As questions arise about the impact of this unprecedented slowdown in the art world, diverse stakeholders are turning to online spaces and digital platforms for possible solutions. While most museums, art fairs and galleries already have parallel digital platforms for the public to view artworks, such online initiatives have not been put together so speedily and replied upon solely till now.

On 18 March, Art Basel Hong Kong launched the VIP preview of its Online Viewing Rooms, in place of its cancelled edition, with an international lineup of 231 leading galleries presenting over 2,000 artworks originally intended to be showcased at the fair. This new digital platform runs from 20 to 25 March, after preview days from 18 to 20 March.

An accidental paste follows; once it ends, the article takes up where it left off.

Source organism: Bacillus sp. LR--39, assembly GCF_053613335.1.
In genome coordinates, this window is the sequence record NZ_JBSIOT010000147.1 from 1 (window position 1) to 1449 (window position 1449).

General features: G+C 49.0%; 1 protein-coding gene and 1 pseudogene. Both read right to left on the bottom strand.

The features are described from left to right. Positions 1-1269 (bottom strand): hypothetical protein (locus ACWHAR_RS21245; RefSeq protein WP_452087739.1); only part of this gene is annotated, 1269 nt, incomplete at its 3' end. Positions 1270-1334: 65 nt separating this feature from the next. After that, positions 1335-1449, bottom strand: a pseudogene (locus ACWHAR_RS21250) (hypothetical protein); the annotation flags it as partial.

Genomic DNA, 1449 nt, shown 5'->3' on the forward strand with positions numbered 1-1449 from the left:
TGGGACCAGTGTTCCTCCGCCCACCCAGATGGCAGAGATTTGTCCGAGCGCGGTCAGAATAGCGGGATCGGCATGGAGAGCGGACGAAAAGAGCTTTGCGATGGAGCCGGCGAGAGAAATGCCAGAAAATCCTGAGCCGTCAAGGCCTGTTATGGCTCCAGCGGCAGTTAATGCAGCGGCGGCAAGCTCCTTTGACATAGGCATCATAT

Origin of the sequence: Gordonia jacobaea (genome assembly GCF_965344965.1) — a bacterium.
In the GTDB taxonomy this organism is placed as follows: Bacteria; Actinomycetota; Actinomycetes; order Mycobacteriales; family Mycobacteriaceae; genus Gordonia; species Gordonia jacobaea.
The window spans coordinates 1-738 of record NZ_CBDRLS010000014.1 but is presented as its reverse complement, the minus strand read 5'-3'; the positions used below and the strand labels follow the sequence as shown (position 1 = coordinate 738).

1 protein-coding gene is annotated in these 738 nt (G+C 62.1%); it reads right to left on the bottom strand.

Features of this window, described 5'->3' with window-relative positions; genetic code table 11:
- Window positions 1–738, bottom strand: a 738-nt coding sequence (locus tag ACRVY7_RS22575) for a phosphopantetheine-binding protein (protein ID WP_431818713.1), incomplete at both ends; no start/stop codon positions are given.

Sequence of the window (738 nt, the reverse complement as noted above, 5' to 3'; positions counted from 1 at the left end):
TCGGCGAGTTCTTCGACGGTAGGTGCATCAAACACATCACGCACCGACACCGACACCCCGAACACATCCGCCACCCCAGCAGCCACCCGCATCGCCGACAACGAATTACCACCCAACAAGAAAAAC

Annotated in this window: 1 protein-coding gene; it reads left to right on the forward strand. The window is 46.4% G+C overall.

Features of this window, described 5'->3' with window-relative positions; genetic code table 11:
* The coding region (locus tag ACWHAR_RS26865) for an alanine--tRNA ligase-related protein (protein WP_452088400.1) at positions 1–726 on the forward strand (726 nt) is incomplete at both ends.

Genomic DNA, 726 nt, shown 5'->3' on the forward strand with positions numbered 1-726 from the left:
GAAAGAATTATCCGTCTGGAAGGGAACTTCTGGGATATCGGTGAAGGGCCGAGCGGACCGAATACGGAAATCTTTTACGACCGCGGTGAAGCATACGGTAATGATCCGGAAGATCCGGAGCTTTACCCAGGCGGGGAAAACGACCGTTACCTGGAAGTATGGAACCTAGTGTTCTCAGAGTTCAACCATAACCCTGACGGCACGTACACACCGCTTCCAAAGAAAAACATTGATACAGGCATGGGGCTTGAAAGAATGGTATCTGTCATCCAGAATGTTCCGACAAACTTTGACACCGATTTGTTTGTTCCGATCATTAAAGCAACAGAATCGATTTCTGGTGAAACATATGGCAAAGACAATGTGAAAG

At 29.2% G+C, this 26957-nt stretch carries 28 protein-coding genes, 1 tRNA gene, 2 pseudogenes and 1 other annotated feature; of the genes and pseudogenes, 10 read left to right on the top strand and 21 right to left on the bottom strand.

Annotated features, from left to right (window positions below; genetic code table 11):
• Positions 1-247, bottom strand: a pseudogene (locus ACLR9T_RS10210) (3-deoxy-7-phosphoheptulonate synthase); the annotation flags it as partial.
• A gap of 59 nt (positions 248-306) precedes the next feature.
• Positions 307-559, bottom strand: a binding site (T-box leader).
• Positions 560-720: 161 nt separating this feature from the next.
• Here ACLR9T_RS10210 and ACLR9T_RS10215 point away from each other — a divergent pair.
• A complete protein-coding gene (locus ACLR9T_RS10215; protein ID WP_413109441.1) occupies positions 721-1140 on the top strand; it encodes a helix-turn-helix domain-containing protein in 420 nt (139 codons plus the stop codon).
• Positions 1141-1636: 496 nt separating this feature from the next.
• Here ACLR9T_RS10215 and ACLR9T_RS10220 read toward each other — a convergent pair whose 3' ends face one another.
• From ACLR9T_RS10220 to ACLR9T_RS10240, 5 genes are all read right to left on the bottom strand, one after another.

Online Viewing Room of Art Basel Hong Kong. Image courtesy of Art Basel.

 

Inside Hauser & Wirth’s Online Viewing Room, artwork featured: Jenny Holzer, XX 8, 2015. Listed and sold at USD 350,000. Image courtesy of Art Basel.

 

The site crashed within the first fifteen minutes and while it was sorted quickly, the overall experience incited mixed responses. Seasoned international collectors noted the “website was not an image-friendly platform.” Others described it as “a relatively fuss-free experience.” The notion of placing a bench in front of certain works to give the viewing experience more physical depth did not entirely work with visitors either. According to sources close to galleries, they received inquiries through the platform but mostly from their usual clients.